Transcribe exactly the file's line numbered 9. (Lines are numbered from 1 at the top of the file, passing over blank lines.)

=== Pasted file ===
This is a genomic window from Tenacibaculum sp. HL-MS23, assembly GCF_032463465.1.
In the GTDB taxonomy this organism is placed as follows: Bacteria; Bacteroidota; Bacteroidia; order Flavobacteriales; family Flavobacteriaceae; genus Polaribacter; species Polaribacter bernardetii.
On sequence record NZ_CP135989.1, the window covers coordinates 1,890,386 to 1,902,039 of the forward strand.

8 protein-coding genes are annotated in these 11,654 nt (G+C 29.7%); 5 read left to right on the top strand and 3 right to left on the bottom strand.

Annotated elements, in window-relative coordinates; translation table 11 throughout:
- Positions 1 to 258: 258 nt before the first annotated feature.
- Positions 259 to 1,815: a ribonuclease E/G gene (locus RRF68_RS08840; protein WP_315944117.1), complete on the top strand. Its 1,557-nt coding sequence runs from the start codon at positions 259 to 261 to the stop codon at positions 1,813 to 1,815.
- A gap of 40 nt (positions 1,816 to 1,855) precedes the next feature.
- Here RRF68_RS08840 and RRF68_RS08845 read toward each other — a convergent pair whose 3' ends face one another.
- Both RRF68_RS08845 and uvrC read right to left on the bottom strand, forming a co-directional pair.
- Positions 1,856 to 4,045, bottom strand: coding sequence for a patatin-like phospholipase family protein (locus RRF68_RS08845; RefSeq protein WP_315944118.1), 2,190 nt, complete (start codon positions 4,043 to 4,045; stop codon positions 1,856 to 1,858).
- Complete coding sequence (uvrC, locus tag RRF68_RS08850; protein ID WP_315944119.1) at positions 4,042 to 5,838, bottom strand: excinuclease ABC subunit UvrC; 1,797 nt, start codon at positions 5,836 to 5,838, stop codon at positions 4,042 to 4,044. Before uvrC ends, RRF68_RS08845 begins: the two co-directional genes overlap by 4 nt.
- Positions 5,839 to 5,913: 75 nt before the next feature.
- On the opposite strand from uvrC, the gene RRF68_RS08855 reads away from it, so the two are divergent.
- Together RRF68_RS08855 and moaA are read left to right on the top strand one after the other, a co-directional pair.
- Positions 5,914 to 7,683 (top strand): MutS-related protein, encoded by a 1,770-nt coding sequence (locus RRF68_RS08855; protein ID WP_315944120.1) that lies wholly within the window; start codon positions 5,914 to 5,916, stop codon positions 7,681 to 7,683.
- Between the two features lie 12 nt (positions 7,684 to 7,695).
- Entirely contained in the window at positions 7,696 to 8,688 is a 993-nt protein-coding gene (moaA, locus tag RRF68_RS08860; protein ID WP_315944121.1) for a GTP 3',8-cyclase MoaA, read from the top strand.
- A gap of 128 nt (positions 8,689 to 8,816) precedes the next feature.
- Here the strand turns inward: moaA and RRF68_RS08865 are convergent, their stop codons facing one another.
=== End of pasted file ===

- Here RRF68_RS08840 and RRF68_RS08845 read toward each other — a convergent pair whose 3' ends face one another.